committee itself now strug-gles with these problems and 
reaches a tentative conclusion, while the results are brought 
into the full session of the Board there to submit very often to 
lively discussion and substantial revision. Ag-ain and ag:ain 
the report is referred back to the committee, for the work is 
far-reaching and important. When finally approved and 
printed, few who read them realize the amount of time and 
labor their preparation has involved. 

The organization and labors of the Journal- committee 
have been spoken of in a previous chapter. No one should 
think these labors light. All criticism si Journal articles and 
methods necessarily finds its way to their ears. There are 
doubtful articles to consider, literary aspirants to encourage, 
or dismay. The steady policy of giving first place to local 
talent involves more than one problem, while financial ques- 
tions are, like the poor, ever with them. 

The traveling library movement, which had become very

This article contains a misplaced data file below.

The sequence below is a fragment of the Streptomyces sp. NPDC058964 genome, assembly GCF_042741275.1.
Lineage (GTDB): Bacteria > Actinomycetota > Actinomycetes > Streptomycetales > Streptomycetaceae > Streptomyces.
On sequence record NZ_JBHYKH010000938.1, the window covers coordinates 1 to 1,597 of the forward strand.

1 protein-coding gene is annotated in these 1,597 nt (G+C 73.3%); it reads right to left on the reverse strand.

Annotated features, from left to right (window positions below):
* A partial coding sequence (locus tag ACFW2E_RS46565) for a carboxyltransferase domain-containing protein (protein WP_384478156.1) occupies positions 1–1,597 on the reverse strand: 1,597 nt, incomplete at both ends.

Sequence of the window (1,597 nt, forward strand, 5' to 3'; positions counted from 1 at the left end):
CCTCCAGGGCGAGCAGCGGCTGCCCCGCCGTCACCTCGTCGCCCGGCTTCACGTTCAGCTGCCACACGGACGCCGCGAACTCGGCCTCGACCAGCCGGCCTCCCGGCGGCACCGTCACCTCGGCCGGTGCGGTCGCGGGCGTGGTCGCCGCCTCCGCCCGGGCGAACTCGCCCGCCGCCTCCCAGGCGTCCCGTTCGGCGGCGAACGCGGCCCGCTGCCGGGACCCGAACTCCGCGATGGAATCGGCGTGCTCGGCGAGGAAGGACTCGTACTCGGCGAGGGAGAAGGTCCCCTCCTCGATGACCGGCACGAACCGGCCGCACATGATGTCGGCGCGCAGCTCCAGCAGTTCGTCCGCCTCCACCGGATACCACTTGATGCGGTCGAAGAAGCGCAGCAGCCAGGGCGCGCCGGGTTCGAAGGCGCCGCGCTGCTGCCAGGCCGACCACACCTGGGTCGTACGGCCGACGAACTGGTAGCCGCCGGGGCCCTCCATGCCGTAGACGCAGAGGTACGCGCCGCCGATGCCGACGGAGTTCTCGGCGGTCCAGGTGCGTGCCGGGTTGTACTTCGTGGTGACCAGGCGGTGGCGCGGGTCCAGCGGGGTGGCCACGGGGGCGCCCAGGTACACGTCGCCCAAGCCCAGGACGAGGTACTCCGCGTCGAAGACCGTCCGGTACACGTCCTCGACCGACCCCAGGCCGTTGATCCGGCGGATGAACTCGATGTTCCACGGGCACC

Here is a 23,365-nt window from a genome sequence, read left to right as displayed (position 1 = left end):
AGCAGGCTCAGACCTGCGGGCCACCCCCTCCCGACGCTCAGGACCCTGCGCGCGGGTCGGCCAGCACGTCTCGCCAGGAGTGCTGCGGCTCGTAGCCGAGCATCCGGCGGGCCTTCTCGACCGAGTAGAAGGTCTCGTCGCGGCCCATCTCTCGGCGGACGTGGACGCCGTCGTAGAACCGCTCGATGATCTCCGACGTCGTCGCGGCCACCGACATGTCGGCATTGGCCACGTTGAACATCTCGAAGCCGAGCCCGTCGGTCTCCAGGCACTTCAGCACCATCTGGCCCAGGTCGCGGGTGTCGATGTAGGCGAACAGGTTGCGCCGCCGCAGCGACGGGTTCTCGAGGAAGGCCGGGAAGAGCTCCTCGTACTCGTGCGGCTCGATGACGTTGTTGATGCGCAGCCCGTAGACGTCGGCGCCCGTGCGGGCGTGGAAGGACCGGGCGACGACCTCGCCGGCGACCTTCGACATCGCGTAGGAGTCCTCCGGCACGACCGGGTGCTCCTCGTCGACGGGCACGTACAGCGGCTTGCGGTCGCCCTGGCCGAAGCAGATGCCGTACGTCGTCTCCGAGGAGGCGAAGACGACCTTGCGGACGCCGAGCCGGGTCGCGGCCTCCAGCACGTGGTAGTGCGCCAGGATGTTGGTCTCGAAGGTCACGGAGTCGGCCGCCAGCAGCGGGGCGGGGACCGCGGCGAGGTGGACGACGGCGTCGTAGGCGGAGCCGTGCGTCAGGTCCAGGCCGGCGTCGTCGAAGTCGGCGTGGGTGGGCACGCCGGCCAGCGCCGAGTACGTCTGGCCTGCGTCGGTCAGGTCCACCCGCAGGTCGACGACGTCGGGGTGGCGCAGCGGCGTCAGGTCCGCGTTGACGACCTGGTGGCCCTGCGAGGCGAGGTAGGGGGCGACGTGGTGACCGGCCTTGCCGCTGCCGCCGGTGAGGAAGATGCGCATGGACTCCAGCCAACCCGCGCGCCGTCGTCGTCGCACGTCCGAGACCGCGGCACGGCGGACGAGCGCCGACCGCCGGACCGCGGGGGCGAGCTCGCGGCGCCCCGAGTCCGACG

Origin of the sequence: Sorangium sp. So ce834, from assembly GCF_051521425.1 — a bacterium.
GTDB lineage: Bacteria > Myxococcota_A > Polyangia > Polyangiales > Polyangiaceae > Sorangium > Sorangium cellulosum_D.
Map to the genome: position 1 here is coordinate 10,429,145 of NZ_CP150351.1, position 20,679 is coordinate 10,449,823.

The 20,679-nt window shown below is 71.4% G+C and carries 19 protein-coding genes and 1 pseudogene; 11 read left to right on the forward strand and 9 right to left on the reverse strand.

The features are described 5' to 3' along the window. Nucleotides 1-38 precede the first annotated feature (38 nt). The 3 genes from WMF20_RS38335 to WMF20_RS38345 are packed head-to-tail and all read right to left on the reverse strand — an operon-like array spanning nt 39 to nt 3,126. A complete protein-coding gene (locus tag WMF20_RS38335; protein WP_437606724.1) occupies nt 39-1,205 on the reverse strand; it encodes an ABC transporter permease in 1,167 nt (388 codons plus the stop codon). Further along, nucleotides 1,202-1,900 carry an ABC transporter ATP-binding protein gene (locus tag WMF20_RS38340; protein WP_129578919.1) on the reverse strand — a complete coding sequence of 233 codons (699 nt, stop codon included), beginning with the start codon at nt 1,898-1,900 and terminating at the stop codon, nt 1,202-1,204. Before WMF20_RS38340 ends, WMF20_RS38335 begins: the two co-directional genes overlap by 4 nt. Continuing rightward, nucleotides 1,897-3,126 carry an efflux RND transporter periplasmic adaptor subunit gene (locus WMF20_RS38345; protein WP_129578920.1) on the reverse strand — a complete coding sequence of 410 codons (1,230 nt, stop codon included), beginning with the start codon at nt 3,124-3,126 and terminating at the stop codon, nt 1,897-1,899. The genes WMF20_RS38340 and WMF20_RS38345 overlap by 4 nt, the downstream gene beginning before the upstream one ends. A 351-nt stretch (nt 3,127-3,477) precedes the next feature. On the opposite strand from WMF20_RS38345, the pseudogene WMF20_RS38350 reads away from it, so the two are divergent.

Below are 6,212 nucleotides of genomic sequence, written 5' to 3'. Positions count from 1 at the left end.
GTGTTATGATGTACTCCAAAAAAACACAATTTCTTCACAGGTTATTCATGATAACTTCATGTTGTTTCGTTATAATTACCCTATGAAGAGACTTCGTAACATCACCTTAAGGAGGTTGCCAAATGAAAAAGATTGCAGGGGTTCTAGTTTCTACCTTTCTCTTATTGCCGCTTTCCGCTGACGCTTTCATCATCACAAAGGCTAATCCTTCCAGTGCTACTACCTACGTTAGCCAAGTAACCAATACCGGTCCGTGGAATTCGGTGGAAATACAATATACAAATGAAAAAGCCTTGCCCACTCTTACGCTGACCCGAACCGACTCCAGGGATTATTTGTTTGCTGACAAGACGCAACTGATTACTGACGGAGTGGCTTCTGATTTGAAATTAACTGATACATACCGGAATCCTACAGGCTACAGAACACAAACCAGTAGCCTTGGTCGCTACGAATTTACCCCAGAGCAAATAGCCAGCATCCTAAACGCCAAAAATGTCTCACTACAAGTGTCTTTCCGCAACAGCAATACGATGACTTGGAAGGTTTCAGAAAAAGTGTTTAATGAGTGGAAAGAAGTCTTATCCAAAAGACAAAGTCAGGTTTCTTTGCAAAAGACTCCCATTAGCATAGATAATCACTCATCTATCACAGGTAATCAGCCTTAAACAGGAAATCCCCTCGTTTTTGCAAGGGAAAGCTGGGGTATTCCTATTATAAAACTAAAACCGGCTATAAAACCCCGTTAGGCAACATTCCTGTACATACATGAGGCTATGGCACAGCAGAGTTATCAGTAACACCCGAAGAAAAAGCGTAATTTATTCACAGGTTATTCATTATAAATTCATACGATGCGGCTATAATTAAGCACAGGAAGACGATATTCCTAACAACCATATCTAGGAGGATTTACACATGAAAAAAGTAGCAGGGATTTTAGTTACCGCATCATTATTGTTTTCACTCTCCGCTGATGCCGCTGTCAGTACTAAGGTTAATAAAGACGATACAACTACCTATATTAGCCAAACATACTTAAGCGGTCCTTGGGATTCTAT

250 HISTORY OF THE Y. L. M. I. A. 

popular in the women's clubs throughout the country, soon 
found its way to Utah. The proposition came before the 
Board, introduced first by Mrs. Ruth M. Fox, that traveling 
libraries should be organized throughout the wards and 
stakes, and at length the Board, December 10th, 1898, 
passed upon the question favorably. These traveling libraries 
were not in any way to conflict with the regular stationary 
libraries owned and managed by the various ward associ- 
ations; but the stake officers were to purchase some of the 
best books, and these were to be boxed in sets by the stake 
officials and sent around to the various ward associations. 
The boxes were to be left for a stated time in a ward, then